Ban on Big Sugary Drinks Isn’t Sweet News for Soda Drinkers

Eye Roll 24

big gulpImagine, if you will, that you're at the movie theater and want to split one of those giant sodas with your date. Only you can't! Or it's a hot day at a sports arena and you want to grab one of those big sports drinks. Only you can't! This could soon be the world that New Yorkers inhabit as the city's mayor, Michael Bloomberg, wants to ban the sale of ultra large, sugary drinks. Gulp. Big Gulp!

I guess this isn't entirely surprising. Bloomberg is a health fanatic who has forced some of his healthful ways on the city. He banned smoking in most public places and has added lots of bike lanes, trying to encourage New Yorkers to exercise more. As for sodas, they definitely contribute to the country's obesity problem. So, I can see why huge sugary drinks wouldn't go down sweetly with Bloomie.

But while ban would include sodas, sports drinks, and pre-sweetened ice teas, it would not include some equally unhealthy drinks like alcohol, milkshakes, diet sodas, or fruit juices. Which is pretty unfair to the Big Gulps, Slurpees, and titanic sodas, when you think about it. Why ban one group and not the other?

Also the ban would not include large sugary drinks sold in grocery stores. Just those poured in restaurants and movie theaters and sports arenas. And what is to stop someone from buying two or three smaller-sized sodas? Nothing.

So ... what kind of impact on obesity can this law actually HAVE? I'd say not much. Not much at all. But Bloomberg probably doesn't really care about that. He's just trying to make a point. In this case, however, the main point he's making is that he's totally earned his nickname, "Emperor Bloomberg."

Do you think big sodas should be banned?

 

Image via section215/ Flickr

24 Comments

To add a comment, please log in with

Use Your CafeMom Profile

Join CafeMom or Log in to your CafeMom account. CafeMom members can keep track of their comments.

Join CafeMom or Log in to your CafeMom account. CafeMom members can keep track of their comments.

Comment As a Guest

Guest comments are moderated and will not appear immediately.

femal... femaleMIKE

This is a silly ban.

Doomy234 Doomy234

No. Adults are capable of making their own responsible choices when it comes to beverages. If you really want to make a difference in what people choose to drink then vendors should lower the prices of bottled water and other healthier drinks.

The number one reason I choose a Big Gulp (which I dont very often because thats waaay too much soda for me) over a bottle of water is because the Big Gulp is 99 cents and the water is nearly $2 for 1/3 the amount.

jrphelps jrphelps

No they shouldn't be banned.  You can't force people into a healthy lifestyle.  They will either order lots of refills or as you stated, buy several small drinks.  Once to twice a month I treat myself to a 32 oz fountain pop at a gas station & usually caffeine free.  It's a treat to me & I would be sad without it!!

the4m... the4mutts

I'm just glad I don't live in that state. If I did, I would move ASAP.

three... threeforme157

If he really wants to ban something unhealthy he should ban artificial sweeteners like those in diet soda. That is what is really bad for you.  From what I see is there are people who drink loads of diet soda a day and are not only taking in all that artificial crap that is bad for you, and most of the people drinking diet are overweight.  Most of the skinny people including me treat themselves to a regular soda every once in a while and are a healthy weight.  I don't think most people know that artificial sweetners are making them hold onto the weight and think just because they are not taking in calories then they can drink it like water.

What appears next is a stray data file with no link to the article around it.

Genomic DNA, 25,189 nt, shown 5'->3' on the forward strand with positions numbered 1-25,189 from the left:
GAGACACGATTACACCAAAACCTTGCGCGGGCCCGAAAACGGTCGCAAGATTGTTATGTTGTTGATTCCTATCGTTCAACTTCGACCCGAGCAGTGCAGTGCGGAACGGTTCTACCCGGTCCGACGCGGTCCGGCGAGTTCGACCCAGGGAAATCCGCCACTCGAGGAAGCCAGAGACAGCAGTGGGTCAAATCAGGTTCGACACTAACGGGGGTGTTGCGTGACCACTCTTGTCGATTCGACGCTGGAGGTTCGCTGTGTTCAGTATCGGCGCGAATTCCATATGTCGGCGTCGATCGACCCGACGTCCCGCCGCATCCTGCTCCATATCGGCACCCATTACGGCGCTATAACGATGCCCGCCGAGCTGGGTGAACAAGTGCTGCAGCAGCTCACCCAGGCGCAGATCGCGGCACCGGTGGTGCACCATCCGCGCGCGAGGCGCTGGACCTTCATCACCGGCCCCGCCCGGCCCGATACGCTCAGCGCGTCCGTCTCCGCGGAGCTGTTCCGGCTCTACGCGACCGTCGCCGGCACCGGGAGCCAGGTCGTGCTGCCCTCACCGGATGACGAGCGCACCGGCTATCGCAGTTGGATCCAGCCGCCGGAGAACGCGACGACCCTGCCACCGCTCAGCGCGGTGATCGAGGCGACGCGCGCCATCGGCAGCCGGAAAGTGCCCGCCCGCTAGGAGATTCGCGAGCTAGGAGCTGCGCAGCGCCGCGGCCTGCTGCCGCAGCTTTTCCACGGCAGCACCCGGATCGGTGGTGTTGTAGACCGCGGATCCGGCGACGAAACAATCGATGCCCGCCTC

nonmember avatar Michelle

No, you can't force people into a healthier lifestyle. But hmmmmm, maybe if we as a culture stop thinking that 32oz of soda is a NORMAL serving we wouldn't be facing an obesity epidemic. Frankly, I think this is a great step in the direction of making people think twice about what they consume. I also agree with some states' proposals to tax these items. THEY ARE NOT NECESSITIES. Mayor Bloomberg is a smart man, and I would be thrilled if any of our mayors here in Minnesota were as motivated about a cause!

corri... corrinacs

Well, here's the way I look at it.


How can those sized drinks even exist.  My DH and I can't even share a normal sized soda at Burger King and finish it....its just too sweet for us, coupled with the saltiness of everything else we ate......so, how ppl can be big on these big drinks I'll never know.


But as far as the ban, I don't think it really solves anything.  The dude wants a ton of soda, he's going to get a ton of soda.....a ban on a particular size isn't going to prevent anything.

Todd Vrancic

Just saying that around here, if you eat in, the refills are free.  So it would only affect the drive-through customers.  Not really sure if Mayor Bloomberg will accomplish anything other than to tick people off.

starl... starlight1968

all I can say is "when did it become OK for others to tell ME how to live?  If I want to drink those, smoke or even eat a certain way then LET ME/THEM DO IT... Ever hear of the "Darwin theory"?  They will be ok or die eventually so let em... lord so much for The land of the FREE...

nonmember avatar Polly

It draws attention to how big these products are and the fact that they aren't labelled. A 32-oz big gulp is 4 8 oz. sodas. That's 13 teaspoons of sugar. Yumm. Bloomberg wants to ban drinks larger than 16 oz - or two sodas per cup. They are rarely bought to share amongst the entire family and frankly, it's gross. I'd bet very few people would walk around swigging soda from a 2-liter bottle but if it's in a a fun red cup that somehow makes it less gluttonous.

1-10 of 24 comments 123 Last
F